cuit used in conjunction with the fractional divider of FIGURE 10.

A discussion of afrcquency synthesizer using digital division by whole integers within a phase-locked loop will be given in order that fractional division can be understood in its fullest terms. A simplified block diagram of such a digital frequency synthesizer is shown in FIGURE 1, which utilizes a divider within a phase-locked loop. The loop comprises a variable frequency oscillator 2, a standard reference frequency generator 8, a phase discriminator 6 and a divider 4. The output of the oscillator is connectedto the input of the divider, the output of which is connected to the phase detector. The reference frequency generator output is also connected to the phase detector and compared in phase with the divider output.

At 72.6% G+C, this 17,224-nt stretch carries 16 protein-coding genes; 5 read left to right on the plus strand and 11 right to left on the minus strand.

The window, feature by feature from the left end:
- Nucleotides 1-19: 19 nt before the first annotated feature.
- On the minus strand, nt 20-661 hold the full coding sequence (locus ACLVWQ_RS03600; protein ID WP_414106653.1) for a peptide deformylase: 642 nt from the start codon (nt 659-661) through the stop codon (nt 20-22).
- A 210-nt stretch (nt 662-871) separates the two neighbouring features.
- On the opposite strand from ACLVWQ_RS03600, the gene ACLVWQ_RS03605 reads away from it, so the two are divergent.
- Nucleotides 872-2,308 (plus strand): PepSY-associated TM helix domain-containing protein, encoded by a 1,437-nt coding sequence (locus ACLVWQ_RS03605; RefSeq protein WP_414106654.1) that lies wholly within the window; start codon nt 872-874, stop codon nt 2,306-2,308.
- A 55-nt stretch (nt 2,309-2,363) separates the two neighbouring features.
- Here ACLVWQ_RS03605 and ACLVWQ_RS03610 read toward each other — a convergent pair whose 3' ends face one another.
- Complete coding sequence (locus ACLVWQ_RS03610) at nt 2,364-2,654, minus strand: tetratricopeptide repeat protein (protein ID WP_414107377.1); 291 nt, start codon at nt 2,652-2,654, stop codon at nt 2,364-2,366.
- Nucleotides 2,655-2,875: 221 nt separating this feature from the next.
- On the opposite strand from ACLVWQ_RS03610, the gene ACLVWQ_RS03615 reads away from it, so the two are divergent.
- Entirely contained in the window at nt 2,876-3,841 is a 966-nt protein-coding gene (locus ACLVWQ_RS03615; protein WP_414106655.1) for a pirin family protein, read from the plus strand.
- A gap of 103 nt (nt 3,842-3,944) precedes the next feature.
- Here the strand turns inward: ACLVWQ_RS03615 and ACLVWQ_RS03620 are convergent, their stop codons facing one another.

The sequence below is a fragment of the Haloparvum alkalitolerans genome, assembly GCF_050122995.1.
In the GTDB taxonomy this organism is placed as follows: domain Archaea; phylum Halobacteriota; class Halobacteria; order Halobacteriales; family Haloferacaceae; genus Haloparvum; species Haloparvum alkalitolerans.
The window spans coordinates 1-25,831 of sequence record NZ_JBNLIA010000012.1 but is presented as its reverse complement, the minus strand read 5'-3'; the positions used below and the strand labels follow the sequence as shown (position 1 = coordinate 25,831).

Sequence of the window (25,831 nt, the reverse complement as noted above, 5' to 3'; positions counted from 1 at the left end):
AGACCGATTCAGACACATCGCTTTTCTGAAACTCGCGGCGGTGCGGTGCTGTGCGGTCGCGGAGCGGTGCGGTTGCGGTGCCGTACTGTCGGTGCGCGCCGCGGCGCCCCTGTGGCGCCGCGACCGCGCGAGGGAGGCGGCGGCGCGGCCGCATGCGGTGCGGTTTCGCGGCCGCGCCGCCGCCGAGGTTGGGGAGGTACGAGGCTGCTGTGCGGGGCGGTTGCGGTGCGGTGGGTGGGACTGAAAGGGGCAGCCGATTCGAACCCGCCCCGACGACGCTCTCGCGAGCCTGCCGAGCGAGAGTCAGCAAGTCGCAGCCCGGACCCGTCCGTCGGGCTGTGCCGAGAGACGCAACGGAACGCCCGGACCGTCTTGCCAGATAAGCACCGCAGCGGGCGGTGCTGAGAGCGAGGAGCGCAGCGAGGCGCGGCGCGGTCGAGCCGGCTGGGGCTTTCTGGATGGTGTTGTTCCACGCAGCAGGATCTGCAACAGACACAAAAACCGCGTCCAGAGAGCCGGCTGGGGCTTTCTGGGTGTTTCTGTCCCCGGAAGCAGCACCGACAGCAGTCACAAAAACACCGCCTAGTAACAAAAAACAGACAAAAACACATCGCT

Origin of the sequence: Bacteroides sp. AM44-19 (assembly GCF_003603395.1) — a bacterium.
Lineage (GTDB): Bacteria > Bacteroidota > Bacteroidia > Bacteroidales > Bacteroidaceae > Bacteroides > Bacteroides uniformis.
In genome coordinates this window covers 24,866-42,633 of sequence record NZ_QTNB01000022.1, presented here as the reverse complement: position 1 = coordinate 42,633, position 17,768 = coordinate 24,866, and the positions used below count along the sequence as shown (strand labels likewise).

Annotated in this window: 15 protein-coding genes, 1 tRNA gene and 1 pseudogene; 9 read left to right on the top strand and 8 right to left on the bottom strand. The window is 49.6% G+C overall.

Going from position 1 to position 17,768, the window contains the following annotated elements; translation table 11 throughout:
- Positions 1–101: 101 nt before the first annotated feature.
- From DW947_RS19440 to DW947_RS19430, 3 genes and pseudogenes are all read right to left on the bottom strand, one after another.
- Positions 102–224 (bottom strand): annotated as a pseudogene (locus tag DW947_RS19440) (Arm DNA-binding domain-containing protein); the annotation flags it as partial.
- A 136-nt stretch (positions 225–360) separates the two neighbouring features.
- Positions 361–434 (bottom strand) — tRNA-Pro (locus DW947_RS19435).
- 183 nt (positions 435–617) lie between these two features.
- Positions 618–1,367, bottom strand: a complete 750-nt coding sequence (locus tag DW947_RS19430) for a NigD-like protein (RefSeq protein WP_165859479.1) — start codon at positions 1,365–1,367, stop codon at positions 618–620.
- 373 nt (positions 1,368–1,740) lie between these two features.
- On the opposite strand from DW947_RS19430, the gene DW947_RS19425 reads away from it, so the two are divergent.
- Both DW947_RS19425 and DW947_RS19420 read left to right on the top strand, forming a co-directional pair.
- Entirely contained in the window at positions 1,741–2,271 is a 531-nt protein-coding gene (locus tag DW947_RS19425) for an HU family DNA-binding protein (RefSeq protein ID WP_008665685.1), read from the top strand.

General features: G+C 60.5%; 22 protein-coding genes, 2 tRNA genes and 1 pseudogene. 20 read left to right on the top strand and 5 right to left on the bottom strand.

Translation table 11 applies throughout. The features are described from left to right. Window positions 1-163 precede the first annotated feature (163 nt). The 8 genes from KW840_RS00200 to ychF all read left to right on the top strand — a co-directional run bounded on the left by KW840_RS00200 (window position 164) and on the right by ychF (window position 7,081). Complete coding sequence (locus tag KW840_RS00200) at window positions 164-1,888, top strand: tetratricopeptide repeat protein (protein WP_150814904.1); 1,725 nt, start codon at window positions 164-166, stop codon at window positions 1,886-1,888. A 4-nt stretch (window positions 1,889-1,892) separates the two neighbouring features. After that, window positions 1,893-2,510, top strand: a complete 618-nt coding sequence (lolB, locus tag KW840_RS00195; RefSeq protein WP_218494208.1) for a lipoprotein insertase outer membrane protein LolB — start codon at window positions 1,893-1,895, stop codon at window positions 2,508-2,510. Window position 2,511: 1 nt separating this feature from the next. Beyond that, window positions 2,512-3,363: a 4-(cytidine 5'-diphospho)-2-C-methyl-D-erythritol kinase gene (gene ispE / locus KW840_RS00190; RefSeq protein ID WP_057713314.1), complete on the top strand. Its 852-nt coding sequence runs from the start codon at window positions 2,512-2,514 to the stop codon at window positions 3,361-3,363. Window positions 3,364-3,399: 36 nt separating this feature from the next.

The output of the phase detector, which is a voltage proportional to the phase difference between the divider output and the reference frequency, is fed back to the oscillator, thus closing the loop. Assuming the reference frequency to be less than the desired output frequency of the oscillator,.the output frequency f of the oscillator is divided by a suitable integer n such that the output f/n of the divider is equal to the reference frequency f,. The output f/n of the divider is compared with the reference frequency j within the phase discriminator, and any phase difference is fed back to the oscillator in the form of a voltage to correct the. frequency of the oscillator. As previously explained, there are many advantages gained by dividing the output frequency of the oscillator down to the reference frequency and comparing it with the latter to correct for any frequency shift, rather than multiplying the reference frequency up to the desired output frequency of the oscillator.